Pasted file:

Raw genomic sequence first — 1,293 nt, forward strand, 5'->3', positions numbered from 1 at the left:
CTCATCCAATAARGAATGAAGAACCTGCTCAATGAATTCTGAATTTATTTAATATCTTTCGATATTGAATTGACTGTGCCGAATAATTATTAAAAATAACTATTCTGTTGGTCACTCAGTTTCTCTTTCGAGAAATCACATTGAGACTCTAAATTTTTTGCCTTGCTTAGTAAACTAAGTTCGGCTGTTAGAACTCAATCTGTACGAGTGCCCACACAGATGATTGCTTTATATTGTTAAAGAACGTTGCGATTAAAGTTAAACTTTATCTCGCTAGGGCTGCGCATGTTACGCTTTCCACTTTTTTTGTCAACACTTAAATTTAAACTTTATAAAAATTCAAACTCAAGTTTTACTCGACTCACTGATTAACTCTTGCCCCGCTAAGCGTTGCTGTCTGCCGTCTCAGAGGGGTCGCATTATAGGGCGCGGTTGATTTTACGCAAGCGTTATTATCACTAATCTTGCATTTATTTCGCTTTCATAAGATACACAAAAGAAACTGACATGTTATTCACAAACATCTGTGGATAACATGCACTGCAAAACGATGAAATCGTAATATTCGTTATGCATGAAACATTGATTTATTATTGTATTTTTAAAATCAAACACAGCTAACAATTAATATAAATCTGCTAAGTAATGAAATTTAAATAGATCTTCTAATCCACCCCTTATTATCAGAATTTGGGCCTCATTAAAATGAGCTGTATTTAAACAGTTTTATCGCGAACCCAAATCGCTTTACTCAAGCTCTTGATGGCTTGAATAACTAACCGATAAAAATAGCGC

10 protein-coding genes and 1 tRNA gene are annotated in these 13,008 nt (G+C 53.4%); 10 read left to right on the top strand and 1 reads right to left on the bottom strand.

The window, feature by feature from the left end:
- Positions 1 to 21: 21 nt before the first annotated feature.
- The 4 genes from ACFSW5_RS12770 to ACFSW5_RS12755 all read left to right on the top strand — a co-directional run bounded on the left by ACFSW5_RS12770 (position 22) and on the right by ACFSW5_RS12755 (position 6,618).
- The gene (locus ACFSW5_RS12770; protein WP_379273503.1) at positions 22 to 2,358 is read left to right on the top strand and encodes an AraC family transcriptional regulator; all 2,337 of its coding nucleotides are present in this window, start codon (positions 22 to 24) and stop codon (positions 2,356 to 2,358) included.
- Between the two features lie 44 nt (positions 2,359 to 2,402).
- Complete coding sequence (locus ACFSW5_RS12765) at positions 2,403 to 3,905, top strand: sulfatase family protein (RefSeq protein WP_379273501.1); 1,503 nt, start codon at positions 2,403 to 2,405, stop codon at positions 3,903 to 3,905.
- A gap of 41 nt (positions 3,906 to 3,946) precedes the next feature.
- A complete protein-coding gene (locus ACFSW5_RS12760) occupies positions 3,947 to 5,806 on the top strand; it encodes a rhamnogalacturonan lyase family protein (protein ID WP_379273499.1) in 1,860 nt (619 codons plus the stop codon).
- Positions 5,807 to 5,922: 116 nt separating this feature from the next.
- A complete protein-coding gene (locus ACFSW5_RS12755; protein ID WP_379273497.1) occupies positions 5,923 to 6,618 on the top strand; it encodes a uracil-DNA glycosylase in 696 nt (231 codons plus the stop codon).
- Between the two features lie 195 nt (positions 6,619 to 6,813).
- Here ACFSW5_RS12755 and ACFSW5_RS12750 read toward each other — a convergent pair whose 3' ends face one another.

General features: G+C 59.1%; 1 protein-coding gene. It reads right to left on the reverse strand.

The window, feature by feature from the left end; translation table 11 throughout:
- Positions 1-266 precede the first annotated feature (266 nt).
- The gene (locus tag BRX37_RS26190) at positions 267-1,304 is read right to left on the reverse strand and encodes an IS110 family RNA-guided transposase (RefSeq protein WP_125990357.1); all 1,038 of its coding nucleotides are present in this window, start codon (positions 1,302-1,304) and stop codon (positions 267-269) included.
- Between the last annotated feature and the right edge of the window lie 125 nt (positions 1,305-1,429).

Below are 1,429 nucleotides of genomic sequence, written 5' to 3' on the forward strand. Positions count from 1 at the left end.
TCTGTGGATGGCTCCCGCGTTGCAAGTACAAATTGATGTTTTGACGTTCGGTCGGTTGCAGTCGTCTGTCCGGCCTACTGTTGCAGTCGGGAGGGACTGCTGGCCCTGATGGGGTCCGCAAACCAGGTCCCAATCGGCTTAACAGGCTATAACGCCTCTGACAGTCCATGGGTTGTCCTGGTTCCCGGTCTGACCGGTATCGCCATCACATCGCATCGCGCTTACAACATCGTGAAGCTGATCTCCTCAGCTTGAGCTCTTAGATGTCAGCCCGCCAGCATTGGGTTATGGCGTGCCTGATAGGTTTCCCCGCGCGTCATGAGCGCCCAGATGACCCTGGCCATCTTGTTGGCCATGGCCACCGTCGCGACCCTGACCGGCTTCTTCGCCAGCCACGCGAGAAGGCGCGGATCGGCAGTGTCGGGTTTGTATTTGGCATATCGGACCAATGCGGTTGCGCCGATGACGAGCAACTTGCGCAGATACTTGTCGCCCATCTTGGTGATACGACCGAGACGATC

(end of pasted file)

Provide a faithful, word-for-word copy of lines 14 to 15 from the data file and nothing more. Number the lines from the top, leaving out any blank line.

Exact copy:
- Between the two features lie 195 nt (positions 6,619 to 6,813).
- Here ACFSW5_RS12755 and ACFSW5_RS12750 read toward each other — a convergent pair whose 3' ends face one another.